• Dress Accordingly

    Feeling confident is key, so dress the part. "If you have any doubts, don't wear it," Lombardo says. "If you think it's too [revealing], it is." Ask around beforehand to see what others will be wearing.

  • Drink Accordingly

    “No one has ever woken up the night after a holiday party and thought, 'Gee, I wish I had one more martini last night,'” Lombardo says. Remember: Less is <em>certainly</em> more when it comes to imbibing at your office holiday party. While you might be inclined to ingest some liquid courage, Wortmann adds that it's important to be clear about your personal limits. You don't need to abstain entirely, but "you should know at what level alcohol goes from a pleasant elixir to dangerous to you," he says. Lombardo suggests planning ahead: Decide how much you will drink <em>before</em> you have a glass in your hand and you'll feel more in control and, as a result, less stressed.

  • Reach Out To New People

    While it might be most comfortable to hang around with your cubemate or team, this is a great opportunity learn something about those people you see around the office, but don't actually know. To release any awkwardness, Lombardo says it’s best to start with the obvious. Try opening with: “Hi! We’ve never really met to each other but I always see you around.”

  • Ask Questions

    Nervous about holding a conversation away from the water cooler, or saying something inappropriate? Asking questions is your best bet. “Be the person who wants to get to know the other people better," says Wortmann. “Ask [your coworkers] about their holiday plans or what their holdays were like growing up." Asking questions will help ease your company's stress, too. "When someone pays attention to you, you immediately feel like you're in a safe environment," Wortmann adds.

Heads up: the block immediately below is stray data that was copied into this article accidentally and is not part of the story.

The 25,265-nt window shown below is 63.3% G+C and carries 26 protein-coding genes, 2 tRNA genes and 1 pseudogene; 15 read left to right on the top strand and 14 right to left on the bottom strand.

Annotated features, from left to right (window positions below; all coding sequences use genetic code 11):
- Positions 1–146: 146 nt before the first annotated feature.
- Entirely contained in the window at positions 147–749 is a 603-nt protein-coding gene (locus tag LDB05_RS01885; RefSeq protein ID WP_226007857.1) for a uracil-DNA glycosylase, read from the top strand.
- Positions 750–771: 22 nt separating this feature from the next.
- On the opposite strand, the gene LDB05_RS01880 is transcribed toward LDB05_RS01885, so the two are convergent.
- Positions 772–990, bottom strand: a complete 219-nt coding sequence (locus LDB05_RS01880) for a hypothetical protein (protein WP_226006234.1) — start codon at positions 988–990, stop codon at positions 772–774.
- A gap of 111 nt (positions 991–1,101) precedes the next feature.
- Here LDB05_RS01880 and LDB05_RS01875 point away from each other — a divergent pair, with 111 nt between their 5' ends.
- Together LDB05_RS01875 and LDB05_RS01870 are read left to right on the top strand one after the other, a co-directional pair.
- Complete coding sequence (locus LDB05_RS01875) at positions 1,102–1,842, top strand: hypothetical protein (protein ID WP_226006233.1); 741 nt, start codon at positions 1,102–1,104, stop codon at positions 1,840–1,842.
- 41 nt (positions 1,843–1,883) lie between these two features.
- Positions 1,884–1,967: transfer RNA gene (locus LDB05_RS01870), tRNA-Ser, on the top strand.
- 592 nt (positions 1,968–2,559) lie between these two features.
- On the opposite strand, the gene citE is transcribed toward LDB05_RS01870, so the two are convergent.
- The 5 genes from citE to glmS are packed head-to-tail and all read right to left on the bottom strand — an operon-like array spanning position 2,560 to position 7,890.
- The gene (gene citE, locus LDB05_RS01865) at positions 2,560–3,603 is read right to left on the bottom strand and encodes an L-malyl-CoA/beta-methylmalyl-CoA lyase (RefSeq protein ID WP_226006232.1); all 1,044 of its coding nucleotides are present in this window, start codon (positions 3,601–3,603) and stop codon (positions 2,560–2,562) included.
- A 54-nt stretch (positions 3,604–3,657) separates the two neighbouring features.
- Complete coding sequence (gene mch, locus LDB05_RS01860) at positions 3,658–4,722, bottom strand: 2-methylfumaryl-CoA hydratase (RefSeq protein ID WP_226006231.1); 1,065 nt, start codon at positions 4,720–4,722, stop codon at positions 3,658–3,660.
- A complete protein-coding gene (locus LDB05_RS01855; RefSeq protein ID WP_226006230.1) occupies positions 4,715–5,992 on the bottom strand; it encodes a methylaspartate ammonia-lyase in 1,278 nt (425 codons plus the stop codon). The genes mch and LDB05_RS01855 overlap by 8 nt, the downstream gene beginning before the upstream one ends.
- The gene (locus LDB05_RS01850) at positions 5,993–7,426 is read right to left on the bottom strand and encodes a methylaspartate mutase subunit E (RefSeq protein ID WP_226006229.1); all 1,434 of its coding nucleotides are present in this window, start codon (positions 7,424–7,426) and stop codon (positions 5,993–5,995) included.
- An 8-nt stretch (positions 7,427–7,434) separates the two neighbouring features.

• Have A Graceful Exit Plan

    Asking questions can help make people feel comfortable. But, Wortman warns, some might get <em>too</em> comfortable, and start revealing personal information that makes you uncomfortable. To avoid the problem in the first place, "Don't ask questions you don't want the answer to," Lombardo says. But sometimes, Chatty Cathy can't be controlled. If that's the case, have an exit strategy ready: Pick up a “call” from a family member or kindly excuse yourself to speak to other party-goers, Wortmann suggests.

  • Bring Your Favorite Party Friend

    While this event is an opportunity to socialize with people from the office, you might prefer to stay in your comfort zone. And that's fine. If this is the case, and you're allowed to bring a plus-one, “find someone who you like to go to anything with and turn it into an opportunity to be with that person,” Wortmann says. This could be your favorite co-worker, a spouse or partner, or a good friend who always lightens the mood.

  • How Socializing Reduces Stress